Friday, September 10, 2010

Our failure in Afghanistan

In late 2001 the United States was preparing to enter Afghanistan on the side of the Northern Alliance which was fighting the Taliban, the people the U.S. saw as sheltering Osama Bin Laden, the self proclaimed leader of the 9/11 attack on the World Trade Centre in New York. Listening to B.B.C. Radio, I heard the writer, Frederick Forsyth, tell why he thought the U.S. would fail in Afghanistan.

He said that his military contacts described Afghanistan as a divided country, an artificial state of warring tribes; Tajiks, Pashtuns, Hazaras, Uzbeks, Turkmen and others. Fighting one another was their natural condition. They only united when faced with a foreign invader. In modern history this was the British, twice in the 19th century and the Russians in the 20th. They always defeated the invaders. Then the Afghans went back to their default position of fighting one another.
The Northern Alliance with foreign help was victorious and Karzai led the government in Kabul. But despite the continued help of an international military coalition force, Karzai’s government is not the power controlling most of the country. Karzai is often referred to as merely the mayor of Kabul. The coalition’s death toll is now nearly 2,000 men from 26 countries. Taliban insurgents in the parts of the country closest to Pakistan continue to kill coalition soldiers, mainly American and British, and to terrorise the local population into supporting them.

In 2006 I was in Kabul. My best friend is a doctor there. At that time he was teaching post-graduate Afghan doctors in a government hospital, which had many expatriate workers from a voluntary agency (known as an N.G.O – Non Government Organisation). Funding of the hospital was from the U.S. He later left that work due to the endemic corruption, which manifested itself in that the doctors he trained were not promoted to posts in their profession according to ability. Afghanistan, with Somalia and Iraq is at the top of world corruption indexes.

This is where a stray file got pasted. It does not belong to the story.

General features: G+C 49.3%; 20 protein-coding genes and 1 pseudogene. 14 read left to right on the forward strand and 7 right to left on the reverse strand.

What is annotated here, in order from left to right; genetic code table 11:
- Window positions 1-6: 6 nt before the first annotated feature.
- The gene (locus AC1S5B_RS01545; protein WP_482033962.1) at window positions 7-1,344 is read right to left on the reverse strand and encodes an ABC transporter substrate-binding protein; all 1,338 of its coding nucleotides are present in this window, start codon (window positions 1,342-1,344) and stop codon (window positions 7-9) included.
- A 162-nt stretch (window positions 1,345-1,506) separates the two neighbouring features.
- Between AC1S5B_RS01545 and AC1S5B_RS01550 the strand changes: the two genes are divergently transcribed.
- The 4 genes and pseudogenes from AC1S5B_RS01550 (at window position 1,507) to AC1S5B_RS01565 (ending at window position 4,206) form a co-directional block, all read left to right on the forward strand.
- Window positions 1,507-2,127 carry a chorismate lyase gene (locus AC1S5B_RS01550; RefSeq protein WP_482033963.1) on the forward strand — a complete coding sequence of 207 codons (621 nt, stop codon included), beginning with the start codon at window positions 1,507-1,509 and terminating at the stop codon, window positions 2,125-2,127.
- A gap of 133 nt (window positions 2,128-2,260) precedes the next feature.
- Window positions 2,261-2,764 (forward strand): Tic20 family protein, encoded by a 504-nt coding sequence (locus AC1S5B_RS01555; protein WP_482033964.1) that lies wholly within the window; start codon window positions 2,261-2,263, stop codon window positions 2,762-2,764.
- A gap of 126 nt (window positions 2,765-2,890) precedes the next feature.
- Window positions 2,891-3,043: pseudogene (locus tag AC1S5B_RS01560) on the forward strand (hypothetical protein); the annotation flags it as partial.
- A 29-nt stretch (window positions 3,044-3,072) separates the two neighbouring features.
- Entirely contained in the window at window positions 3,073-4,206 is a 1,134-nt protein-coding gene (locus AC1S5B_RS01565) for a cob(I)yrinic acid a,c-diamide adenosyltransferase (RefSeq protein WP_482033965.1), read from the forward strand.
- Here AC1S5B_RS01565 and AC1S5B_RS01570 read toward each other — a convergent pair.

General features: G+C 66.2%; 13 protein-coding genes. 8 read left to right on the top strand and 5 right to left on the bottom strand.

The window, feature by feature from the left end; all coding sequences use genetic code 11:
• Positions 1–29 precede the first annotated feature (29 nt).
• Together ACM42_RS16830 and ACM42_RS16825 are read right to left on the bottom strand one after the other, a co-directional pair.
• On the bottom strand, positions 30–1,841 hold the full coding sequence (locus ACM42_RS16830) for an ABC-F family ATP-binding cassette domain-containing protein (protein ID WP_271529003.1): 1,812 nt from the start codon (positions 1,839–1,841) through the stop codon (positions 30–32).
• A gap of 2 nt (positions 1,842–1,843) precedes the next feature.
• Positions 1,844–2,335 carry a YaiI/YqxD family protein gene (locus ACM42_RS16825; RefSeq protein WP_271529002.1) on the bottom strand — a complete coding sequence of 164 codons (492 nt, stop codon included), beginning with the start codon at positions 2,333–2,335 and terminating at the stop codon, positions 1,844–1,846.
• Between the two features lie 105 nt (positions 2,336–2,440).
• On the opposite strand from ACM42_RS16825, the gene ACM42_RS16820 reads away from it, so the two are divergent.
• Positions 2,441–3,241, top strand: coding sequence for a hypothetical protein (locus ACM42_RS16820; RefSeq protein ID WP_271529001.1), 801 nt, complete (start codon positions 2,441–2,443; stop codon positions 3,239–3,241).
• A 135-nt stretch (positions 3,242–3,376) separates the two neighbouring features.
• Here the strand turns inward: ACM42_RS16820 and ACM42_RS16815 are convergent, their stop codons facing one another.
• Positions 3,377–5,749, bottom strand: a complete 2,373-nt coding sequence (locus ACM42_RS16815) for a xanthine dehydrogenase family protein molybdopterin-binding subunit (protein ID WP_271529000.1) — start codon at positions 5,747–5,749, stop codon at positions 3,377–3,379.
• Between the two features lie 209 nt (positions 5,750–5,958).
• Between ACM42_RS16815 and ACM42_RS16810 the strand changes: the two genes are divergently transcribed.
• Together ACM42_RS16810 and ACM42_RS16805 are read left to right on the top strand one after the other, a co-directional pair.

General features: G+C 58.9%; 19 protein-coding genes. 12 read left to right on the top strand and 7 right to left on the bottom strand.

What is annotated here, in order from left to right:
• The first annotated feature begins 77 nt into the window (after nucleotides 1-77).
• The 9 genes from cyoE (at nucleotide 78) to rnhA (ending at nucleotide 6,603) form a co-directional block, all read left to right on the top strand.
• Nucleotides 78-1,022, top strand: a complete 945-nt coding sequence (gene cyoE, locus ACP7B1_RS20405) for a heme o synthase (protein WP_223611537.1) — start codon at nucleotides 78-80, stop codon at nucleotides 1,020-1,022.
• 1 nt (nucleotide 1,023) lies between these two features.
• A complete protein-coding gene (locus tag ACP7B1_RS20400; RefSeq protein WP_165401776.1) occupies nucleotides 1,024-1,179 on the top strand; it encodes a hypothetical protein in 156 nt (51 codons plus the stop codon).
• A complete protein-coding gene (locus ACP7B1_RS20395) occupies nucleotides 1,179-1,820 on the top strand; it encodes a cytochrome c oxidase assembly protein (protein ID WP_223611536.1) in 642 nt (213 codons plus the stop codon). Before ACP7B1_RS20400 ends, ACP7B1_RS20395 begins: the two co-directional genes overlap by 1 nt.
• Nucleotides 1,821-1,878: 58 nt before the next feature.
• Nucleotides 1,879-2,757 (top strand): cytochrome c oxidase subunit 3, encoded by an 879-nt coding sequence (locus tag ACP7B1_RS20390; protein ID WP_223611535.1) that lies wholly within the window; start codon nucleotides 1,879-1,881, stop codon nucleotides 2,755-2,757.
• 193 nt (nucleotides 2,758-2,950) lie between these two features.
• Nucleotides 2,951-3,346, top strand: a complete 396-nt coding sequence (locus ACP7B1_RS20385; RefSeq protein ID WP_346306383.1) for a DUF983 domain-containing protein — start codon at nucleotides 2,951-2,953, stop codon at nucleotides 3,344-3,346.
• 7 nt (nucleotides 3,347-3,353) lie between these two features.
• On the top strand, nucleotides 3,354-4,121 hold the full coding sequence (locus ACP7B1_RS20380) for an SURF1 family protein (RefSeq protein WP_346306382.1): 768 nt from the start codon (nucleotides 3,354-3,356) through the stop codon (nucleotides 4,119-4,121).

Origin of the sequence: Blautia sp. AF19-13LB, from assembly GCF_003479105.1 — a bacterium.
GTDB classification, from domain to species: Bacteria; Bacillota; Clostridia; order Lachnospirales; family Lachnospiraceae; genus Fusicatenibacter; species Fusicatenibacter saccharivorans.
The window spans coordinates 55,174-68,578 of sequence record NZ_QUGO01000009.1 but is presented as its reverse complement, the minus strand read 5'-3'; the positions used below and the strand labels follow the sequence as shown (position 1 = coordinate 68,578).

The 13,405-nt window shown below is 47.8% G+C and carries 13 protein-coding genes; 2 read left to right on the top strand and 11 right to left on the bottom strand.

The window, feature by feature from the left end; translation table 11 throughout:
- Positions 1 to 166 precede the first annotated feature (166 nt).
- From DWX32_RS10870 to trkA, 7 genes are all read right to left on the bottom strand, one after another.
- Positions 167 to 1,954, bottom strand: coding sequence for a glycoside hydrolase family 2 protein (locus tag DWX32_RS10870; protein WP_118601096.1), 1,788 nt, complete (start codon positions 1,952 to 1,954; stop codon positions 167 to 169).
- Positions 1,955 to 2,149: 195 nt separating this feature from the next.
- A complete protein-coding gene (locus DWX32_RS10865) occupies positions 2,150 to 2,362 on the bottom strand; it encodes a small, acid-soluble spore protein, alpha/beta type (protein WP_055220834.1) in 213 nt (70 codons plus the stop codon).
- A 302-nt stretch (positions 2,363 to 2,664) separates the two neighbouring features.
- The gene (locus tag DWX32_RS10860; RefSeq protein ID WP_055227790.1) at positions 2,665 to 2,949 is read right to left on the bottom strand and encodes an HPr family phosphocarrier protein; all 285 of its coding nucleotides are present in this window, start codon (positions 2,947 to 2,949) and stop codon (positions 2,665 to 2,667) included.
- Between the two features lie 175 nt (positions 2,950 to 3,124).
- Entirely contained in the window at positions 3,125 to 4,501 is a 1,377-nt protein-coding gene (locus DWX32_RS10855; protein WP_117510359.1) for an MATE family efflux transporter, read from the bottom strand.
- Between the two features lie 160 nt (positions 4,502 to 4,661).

Kabul reminded me of Northern Nigeria – very dusty brown, very Muslim, and traffic worse than Sabon Gari when Kano traffic lights failed. What was different from Nigeria was the security. We could walk in some parts of the city but not travel far outside by road. Security was even more evident than what I had seen in Northern Ireland at the height of The Troubles. Only in Kabul have I eaten in a restaurant which had an armed guard on the door.

In the past four years the situation has deteriorated. Expatriates can no longer walk the streets since the murder of one lady on her way to work. The Taliban claimed responsibility for her murder as they did two weeks ago when 10 medical workers from the oldest NGO in the country were killed on their way back to Kabul after taking eye care to a remote region, which is not a place where Taliban are active. The Taliban are murderers but also slandering liars. They said that these workers had been killed because they were engaged in Christian missionary activity.

Christian evangelism is against the law. N.G.O. workers are scrupulous in obeying this law otherwise such organizations could not have been operating there for over 40 years. Yes, the people murdered had Bibles in Dari, the main Afghan language, but working there an expatriate wants to learn the language and Christians have Bibles.

Four years ago only expatriate Christians could gather behind high compound walls and worship as church. There are no church buildings allowed. Any Afghan who is known to be a convert to Christianity will disappear, often killed by the family he/she has ‘shamed.’ Now the Kabul expatriates have lost their main place for worship.

In the UK, as political pressure increase for our troops to be withdrawn, I wonder what will be left in Afghanistan? I fear it will be a failed state, violent, torn by internecine fighting, a place unsafe for Christians with no freedom of religion at all. That is the way it always has been.

What will Western intervention have achieved? It has not found Osama Bin Laden. It has not defeated the Taliban or united the country.

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